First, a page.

|Birding Hotspots in Austria|
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The following is my first installment in "Birding Hotspots in Austria". More to come.
There is an 8 km (13 mi.) trail going around the entire lake. A small sectionabout 200 m (560 ft.)of it is asphalt. About 1 km (0.6 mi.) is a footpath. The rest is a gravel road, on which only bicycles, horse-back riders, horse-drawn carriages and park officials in motor vehicles are allowed to drive. There are very many cyclers and also some large horse-drawn carriages, usually with about 20 noisy passengers in them. In the spring you are likely to meet hundreds of birdwatchers with spotting scopes, and in the fall you will probably hear the gunshots of hunters. All this disturbance doesn't seem to bother the birdlife much as they usually ignore the goings-on around them. This is because most people obey the many signs asking you to keep on the trail.
Coming from Apetlonabout 2.4 km (1.4 mi.) awaythere is a parking lot with snack bar on the right side of the road. As you enter the trail you will meet a park ranger or two in a small building, who will require you to pay a small fee for the usage of the trail. Here you can also buy some souvenirs such as literature and slides, but also local products like honey. There are several observation towers all around the lake. About 200 m (560 ft.) off the asphalt section of the trail, there is an educational center run by the WWF called the Seewinkelhof, which is well worth a visit. There are several displays, which are especially appealing to children, and of course several items for sale.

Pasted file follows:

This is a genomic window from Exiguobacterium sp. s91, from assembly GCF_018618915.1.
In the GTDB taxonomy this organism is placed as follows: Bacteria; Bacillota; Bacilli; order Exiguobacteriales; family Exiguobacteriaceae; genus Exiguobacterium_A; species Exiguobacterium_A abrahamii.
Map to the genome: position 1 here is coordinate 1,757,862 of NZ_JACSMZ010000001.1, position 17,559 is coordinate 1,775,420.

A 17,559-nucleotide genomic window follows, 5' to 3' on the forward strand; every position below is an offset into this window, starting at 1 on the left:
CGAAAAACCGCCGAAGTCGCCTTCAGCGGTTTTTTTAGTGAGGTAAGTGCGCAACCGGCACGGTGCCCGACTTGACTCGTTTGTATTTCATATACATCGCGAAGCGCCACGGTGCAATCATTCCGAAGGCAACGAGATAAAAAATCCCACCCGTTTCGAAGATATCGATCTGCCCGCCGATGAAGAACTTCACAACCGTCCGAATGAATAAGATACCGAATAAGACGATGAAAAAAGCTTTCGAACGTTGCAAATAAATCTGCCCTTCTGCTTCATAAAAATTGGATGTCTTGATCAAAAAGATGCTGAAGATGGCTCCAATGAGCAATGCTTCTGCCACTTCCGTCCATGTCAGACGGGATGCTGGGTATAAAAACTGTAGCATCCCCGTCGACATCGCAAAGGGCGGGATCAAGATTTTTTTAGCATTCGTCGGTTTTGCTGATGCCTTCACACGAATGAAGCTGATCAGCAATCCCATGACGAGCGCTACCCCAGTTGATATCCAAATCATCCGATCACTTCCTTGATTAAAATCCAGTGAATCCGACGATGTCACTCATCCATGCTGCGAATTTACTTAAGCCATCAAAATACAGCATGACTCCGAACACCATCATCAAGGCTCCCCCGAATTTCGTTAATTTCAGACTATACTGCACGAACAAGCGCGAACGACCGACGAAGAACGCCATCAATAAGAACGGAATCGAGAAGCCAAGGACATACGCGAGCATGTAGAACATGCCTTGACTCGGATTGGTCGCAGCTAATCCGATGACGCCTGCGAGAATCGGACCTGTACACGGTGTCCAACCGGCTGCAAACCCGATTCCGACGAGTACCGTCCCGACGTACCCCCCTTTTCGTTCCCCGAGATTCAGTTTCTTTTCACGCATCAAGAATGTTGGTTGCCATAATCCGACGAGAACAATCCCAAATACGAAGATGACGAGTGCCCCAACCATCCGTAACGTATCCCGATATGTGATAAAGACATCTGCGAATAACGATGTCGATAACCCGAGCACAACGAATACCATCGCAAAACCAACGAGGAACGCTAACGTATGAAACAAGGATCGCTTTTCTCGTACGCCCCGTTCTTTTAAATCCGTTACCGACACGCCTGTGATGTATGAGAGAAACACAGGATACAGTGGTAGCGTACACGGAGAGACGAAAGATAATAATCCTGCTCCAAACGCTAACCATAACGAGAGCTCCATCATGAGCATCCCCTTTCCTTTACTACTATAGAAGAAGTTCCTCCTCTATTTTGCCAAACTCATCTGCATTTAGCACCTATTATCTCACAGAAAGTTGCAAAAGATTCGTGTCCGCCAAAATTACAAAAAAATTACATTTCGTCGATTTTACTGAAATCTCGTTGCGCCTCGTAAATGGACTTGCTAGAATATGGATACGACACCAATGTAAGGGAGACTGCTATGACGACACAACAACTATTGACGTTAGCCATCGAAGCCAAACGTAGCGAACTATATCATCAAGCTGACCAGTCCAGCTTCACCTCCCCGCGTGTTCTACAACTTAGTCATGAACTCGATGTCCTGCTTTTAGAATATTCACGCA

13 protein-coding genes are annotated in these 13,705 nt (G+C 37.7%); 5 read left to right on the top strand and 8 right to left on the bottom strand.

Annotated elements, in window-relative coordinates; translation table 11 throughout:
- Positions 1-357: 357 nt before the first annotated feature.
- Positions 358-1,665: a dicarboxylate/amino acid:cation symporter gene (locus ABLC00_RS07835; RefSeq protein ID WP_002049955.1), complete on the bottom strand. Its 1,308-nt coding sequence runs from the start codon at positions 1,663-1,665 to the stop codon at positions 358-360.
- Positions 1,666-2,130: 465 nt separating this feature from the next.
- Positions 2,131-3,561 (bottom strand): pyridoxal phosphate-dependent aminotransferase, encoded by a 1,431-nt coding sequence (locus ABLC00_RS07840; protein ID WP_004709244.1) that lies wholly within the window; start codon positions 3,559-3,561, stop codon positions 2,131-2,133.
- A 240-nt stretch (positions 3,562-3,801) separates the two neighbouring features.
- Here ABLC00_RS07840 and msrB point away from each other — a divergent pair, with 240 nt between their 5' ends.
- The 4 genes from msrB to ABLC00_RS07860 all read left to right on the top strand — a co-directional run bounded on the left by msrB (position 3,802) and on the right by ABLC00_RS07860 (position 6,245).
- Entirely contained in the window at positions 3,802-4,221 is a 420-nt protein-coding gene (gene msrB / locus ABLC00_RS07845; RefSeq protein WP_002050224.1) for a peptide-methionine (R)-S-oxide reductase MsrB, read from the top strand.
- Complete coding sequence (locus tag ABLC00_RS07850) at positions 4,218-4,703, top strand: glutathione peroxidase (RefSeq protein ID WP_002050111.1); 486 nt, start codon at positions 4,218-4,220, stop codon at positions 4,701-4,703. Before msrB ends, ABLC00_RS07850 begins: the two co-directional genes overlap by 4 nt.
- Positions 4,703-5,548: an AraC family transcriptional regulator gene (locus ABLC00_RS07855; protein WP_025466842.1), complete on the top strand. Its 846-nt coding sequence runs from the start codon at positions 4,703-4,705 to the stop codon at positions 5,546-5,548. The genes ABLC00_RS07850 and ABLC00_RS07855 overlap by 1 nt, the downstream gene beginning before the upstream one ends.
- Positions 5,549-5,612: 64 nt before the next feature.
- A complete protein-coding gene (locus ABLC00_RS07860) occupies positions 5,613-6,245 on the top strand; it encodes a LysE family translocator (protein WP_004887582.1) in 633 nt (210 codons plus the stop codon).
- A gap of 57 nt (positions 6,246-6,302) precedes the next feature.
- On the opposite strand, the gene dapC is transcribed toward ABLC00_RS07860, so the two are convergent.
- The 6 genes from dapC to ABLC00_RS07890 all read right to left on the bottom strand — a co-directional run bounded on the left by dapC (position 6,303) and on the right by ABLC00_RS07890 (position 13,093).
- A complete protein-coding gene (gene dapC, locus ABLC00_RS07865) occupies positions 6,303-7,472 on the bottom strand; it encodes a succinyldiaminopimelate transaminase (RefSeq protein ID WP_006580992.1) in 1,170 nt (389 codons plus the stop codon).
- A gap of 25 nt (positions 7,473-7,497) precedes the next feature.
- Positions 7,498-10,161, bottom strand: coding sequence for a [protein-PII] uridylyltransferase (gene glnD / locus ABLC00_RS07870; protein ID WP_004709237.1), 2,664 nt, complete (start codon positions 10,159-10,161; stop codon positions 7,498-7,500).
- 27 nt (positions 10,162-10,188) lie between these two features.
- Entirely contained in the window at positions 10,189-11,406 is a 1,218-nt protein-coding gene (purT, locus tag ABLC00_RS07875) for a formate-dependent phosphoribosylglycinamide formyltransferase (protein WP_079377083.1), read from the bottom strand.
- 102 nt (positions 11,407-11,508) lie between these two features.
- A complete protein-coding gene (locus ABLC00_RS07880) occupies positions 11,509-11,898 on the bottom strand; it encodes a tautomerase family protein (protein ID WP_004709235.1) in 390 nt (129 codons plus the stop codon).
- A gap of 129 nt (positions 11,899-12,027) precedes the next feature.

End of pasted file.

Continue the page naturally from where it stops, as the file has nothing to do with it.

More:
The lake itself varies in size considerably from year to year, depending on how much precipitation there has been. Sometimes the water comes right up to the trail at many places and sometimes it is 100-200 m away at its nearest point. Due to this fact, you can visit the area every year and see a different composition of species, which can lead to pleasant surprises.
Part of the trail goes by the Wörtenlacke, a smaller lake which in some years dries up altogether, but otherwise also harbors very many interesting species.
In the spring you can see the young of several species of shorebirds and ducks, while in the fall you can experience several species of goose, mostly Greylag and Bean Goose, flying over from their feeding grounds and landing on the lake for the evening.
The vineyards, fields, hedgerows and natural meadow along other parts of the trail help increase the variety of species.
A herd of cattle is kept to keep bushes and trees from taking over.
Other than birds you might be lucky enough to see the European Souslik (Citellus citellus), a kind of ground squirrel in the westernmost part of its range.
Some of the more interesting birds (not a complete checklist):
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